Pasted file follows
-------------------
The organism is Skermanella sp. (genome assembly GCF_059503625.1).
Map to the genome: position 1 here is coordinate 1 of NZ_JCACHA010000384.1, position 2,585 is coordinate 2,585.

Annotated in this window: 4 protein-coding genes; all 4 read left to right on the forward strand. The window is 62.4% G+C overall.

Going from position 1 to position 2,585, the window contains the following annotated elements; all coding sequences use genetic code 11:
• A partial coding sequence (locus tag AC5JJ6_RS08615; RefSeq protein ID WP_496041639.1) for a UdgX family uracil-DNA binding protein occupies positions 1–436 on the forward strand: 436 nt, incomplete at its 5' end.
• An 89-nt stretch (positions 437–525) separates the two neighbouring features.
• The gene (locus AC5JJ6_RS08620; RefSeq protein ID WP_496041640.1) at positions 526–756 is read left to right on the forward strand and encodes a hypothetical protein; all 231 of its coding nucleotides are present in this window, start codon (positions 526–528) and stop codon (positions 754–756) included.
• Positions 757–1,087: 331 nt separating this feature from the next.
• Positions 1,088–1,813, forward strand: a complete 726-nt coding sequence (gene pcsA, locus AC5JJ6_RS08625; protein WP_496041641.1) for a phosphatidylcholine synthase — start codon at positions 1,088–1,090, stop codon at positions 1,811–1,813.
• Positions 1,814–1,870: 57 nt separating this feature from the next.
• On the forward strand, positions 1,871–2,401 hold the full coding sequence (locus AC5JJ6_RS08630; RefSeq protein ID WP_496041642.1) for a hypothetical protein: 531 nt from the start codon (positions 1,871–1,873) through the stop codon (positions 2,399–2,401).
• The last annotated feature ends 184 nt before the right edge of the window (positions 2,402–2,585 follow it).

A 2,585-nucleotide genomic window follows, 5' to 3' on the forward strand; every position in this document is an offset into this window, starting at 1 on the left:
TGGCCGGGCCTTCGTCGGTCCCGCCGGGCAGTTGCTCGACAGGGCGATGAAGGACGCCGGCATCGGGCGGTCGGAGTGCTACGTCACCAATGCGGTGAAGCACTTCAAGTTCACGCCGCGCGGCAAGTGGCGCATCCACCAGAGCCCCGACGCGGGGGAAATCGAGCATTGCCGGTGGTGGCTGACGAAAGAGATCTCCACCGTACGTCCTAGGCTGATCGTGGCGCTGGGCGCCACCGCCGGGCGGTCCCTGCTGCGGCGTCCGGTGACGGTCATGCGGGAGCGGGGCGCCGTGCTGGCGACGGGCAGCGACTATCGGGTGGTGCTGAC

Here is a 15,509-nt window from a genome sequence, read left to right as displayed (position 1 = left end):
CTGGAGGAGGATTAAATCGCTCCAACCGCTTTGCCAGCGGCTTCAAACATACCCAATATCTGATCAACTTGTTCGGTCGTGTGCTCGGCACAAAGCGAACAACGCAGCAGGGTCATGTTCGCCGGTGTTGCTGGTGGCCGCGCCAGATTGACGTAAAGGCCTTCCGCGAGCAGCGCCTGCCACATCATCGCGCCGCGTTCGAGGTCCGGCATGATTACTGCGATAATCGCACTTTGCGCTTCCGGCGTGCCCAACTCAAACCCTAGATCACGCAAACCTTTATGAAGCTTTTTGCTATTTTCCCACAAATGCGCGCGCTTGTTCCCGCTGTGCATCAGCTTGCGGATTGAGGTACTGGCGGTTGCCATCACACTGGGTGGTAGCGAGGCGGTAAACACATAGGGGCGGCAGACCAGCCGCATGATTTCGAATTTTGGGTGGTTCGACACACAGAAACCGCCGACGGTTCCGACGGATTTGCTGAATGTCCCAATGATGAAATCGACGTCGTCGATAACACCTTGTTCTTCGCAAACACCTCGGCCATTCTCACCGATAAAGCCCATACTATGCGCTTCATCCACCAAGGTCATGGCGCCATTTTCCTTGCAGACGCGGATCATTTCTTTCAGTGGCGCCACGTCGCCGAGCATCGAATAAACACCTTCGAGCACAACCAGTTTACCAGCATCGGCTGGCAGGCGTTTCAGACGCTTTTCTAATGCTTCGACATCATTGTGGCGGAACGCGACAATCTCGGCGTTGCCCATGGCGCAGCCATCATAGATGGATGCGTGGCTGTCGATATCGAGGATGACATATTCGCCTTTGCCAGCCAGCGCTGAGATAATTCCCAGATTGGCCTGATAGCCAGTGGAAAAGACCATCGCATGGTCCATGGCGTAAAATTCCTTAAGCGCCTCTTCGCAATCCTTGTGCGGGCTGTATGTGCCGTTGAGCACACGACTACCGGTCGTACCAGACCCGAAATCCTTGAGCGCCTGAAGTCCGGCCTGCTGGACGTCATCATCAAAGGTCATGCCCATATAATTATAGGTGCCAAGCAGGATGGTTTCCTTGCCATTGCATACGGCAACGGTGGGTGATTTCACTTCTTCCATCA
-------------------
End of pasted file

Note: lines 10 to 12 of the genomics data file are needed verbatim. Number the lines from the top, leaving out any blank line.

• Positions 1,814–1,870: 57 nt separating this feature from the next.
• On the forward strand, positions 1,871–2,401 hold the full coding sequence (locus AC5JJ6_RS08630; RefSeq protein ID WP_496041642.1) for a hypothetical protein: 531 nt from the start codon (positions 1,871–1,873) through the stop codon (positions 2,399–2,401).
• The last annotated feature ends 184 nt before the right edge of the window (positions 2,402–2,585 follow it).